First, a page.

I’ve read Carol Hedges’ three Victorian murder mysteries and loved them; even though I am not a fan of YA books I love the whole post apocalyptic genre, so was keen to give this a go.

In this future world all countries are one, with one president, and peace reigns. This follows a cybercrash in which the computer systems of the world were wiped out within a couple of hours, and also the effects of climate change which has altered the entire landscape of the planet.

The story centres around Will and Amber. Will is popular, clever and sought after; Amber is a non-conformist with strange intuitive capabilities. Oddly attracted to each other, they come together to investigate the truth behind the death of Will’s father and possible government conspiracies.

As always, Carol Hedges’ characters are immediately real and three dimensional, the dialogue sharp, realistic and often funny; there’s a definite element of dry humour throughout this book that I liked very much. However, I would have liked to know much more detail about how the current situation came to be, and how the people now live, how the world had changed as a whole; at the beginning I couldn’t quite work out what was going on, when and where it was supposed to be taking place, etc, though some of my questions were answered fairly soon (by Mr Neots, the boring teacher, a great character!), and more later.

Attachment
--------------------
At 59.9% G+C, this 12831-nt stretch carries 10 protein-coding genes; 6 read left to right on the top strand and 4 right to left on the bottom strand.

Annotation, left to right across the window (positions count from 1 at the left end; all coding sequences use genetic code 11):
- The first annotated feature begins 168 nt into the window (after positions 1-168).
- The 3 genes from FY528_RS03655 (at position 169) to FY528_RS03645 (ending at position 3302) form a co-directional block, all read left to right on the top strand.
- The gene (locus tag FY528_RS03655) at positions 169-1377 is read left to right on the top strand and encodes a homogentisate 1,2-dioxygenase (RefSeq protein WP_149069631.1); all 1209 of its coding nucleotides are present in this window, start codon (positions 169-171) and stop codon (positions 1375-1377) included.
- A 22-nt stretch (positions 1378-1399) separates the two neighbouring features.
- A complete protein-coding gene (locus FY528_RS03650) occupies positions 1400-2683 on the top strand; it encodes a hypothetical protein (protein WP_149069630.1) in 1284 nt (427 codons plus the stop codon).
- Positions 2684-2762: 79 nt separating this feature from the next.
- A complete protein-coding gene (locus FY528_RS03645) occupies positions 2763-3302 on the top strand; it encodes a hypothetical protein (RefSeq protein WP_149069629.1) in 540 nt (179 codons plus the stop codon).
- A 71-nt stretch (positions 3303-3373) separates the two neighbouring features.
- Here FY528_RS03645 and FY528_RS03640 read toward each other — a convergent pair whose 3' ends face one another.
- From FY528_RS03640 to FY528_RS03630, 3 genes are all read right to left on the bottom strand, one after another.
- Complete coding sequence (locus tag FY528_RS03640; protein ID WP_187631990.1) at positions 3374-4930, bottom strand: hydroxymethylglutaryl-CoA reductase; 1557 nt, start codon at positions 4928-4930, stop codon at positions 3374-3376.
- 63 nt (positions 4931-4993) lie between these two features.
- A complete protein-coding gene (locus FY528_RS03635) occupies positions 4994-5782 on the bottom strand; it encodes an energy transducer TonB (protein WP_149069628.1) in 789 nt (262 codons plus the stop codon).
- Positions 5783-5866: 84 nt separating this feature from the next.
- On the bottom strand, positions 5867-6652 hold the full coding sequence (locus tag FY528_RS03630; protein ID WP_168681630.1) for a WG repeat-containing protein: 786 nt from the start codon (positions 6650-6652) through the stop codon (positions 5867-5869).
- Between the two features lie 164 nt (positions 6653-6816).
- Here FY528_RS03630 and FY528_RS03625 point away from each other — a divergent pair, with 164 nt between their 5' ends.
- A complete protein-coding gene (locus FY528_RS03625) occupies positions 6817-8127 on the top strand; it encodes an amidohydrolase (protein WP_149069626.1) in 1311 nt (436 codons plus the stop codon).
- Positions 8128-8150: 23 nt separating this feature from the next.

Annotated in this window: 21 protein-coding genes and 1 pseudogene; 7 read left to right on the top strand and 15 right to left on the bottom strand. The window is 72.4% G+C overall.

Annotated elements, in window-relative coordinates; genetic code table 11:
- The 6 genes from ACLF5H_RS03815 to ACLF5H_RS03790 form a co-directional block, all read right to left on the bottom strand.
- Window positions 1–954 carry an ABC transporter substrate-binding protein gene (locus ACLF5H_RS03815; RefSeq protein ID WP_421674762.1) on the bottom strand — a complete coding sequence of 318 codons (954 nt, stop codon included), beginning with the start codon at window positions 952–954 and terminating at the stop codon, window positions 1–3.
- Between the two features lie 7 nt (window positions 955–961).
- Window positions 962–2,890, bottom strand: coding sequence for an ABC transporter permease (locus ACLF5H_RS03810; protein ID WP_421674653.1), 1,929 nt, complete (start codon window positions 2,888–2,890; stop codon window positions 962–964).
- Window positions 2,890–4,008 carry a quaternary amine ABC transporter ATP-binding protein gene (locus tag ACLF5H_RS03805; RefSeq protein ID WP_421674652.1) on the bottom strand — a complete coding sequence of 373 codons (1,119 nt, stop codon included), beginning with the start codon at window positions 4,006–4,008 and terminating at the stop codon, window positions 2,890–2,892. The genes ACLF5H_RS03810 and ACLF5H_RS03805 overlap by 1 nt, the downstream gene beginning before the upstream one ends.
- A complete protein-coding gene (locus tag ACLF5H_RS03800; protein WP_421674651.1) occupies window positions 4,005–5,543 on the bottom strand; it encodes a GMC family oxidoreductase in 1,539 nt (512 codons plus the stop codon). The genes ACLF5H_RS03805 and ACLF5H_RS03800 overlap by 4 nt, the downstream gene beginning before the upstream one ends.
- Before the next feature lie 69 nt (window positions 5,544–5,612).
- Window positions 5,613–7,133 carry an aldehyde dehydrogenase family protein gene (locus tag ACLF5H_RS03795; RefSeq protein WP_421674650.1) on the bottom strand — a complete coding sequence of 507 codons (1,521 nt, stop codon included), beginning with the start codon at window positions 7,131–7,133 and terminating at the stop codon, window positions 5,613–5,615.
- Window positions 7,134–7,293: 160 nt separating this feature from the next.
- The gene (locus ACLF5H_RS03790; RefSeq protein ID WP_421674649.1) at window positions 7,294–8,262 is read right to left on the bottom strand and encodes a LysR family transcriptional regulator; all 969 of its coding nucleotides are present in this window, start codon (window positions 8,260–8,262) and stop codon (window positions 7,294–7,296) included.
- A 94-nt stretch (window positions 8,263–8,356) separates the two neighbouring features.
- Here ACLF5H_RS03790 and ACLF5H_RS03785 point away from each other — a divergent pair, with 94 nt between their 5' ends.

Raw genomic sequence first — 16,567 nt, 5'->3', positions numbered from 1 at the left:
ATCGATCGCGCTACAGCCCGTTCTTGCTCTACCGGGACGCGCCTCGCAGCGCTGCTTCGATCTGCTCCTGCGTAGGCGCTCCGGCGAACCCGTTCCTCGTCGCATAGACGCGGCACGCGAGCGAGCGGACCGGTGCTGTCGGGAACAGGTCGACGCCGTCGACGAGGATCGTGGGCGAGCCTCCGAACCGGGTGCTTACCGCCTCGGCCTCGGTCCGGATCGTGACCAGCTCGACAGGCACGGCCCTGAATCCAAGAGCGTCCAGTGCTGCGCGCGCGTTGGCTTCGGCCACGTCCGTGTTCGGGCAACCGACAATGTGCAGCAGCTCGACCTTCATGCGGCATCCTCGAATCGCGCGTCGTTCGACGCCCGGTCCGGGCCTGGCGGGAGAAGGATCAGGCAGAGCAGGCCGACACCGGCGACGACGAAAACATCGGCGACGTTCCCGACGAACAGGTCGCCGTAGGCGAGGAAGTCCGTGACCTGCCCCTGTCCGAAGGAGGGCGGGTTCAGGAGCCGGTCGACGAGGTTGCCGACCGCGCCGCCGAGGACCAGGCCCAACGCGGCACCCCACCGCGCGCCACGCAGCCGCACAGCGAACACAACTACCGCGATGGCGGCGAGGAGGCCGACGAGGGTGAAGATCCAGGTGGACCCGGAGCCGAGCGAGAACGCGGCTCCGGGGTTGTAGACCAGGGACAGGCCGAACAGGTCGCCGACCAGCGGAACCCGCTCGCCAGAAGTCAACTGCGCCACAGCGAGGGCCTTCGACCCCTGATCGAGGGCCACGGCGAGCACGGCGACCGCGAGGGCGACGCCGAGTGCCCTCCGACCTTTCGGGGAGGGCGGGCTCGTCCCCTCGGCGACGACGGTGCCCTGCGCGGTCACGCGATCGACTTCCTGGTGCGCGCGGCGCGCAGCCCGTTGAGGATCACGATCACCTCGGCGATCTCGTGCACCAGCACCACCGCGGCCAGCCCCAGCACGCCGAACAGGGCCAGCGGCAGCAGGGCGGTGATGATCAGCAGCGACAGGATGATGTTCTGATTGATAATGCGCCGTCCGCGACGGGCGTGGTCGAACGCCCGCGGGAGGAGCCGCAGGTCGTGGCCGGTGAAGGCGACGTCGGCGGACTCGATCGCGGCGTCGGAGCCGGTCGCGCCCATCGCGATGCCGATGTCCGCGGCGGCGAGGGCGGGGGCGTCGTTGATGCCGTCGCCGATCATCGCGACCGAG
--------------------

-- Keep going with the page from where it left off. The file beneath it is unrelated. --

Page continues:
The Final Virus is a good mixture of the sci-fi thriller/adventure and believable relationships between the teenage main characters, and I think YA fans of the genre will enjoy this series very much.

Find a copy here from Amazon.co.uk or Amazon.com

Rosie’s #BookReview Team #RBRT FINAL VIRUS by @carolJhedges #YA #Dystopia

Today’s team review is from Teri, she blogs here http://teripolen.com/

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Teri has been reading The Final Virus by Carol J Hedges

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3.5 stars